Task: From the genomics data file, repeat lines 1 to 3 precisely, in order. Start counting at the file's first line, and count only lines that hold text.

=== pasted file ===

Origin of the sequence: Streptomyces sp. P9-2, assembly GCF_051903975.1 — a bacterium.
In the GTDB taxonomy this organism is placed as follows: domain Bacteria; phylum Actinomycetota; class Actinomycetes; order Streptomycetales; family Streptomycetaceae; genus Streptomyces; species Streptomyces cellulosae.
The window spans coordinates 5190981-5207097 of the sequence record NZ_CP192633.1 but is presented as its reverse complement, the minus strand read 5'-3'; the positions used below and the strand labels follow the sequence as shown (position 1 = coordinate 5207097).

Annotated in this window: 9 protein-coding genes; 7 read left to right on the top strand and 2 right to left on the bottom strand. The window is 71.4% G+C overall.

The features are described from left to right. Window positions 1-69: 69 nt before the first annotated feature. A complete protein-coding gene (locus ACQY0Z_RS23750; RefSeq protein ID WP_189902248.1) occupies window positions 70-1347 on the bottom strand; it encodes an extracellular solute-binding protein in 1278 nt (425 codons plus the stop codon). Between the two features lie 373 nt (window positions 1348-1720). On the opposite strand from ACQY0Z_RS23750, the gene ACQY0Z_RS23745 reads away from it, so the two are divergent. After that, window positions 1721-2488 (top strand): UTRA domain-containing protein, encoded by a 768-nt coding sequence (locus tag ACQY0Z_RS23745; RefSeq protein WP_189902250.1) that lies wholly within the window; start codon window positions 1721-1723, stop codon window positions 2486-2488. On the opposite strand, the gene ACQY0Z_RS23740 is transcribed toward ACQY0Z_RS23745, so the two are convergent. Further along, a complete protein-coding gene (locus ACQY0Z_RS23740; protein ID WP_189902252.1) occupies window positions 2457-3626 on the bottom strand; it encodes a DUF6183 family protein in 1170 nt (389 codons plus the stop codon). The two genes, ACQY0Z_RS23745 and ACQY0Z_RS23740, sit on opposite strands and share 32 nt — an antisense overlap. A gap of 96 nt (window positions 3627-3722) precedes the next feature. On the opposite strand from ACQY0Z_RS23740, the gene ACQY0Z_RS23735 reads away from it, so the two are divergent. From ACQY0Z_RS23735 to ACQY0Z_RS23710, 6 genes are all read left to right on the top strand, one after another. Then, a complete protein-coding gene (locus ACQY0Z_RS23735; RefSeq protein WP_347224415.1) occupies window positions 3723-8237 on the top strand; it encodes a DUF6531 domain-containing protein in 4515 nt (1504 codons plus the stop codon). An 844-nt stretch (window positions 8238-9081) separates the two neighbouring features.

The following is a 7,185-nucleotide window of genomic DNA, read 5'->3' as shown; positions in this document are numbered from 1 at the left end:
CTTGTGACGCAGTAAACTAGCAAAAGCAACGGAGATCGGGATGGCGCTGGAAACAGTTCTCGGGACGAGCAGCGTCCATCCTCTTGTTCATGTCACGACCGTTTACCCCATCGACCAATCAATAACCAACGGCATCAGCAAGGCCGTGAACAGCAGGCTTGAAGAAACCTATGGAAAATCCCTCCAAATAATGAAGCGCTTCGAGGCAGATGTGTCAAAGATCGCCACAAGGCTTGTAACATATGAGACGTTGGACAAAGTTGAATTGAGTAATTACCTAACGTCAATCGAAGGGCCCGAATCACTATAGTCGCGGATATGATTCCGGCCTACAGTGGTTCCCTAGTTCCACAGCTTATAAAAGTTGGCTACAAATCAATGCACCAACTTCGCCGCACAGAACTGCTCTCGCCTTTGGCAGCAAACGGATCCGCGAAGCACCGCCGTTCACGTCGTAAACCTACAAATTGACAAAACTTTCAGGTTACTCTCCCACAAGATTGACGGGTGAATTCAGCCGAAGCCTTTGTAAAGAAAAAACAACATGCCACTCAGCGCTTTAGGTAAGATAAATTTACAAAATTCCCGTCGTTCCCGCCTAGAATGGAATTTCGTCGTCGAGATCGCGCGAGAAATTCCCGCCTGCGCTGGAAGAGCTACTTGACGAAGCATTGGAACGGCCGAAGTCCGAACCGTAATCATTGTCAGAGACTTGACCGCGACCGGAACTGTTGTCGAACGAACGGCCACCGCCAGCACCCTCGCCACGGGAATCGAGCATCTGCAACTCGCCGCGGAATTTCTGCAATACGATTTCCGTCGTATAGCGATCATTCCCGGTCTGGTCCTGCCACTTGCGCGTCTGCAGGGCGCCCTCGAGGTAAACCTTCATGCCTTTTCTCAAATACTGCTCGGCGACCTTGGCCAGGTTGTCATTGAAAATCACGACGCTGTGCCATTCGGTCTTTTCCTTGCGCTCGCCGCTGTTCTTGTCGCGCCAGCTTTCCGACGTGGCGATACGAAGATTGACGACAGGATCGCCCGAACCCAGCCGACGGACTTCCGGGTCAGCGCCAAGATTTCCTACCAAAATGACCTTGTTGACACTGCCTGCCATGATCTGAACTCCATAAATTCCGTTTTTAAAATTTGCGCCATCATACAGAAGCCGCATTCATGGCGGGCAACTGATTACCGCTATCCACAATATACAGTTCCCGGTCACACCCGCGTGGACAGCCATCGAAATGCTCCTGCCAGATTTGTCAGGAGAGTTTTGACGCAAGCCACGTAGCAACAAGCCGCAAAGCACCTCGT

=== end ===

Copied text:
Origin of the sequence: Streptomyces sp. P9-2, assembly GCF_051903975.1 — a bacterium.
In the GTDB taxonomy this organism is placed as follows: domain Bacteria; phylum Actinomycetota; class Actinomycetes; order Streptomycetales; family Streptomycetaceae; genus Streptomyces; species Streptomyces cellulosae.
The window spans coordinates 5190981-5207097 of the sequence record NZ_CP192633.1 but is presented as its reverse complement, the minus strand read 5'-3'; the positions used below and the strand labels follow the sequence as shown (position 1 = coordinate 5207097).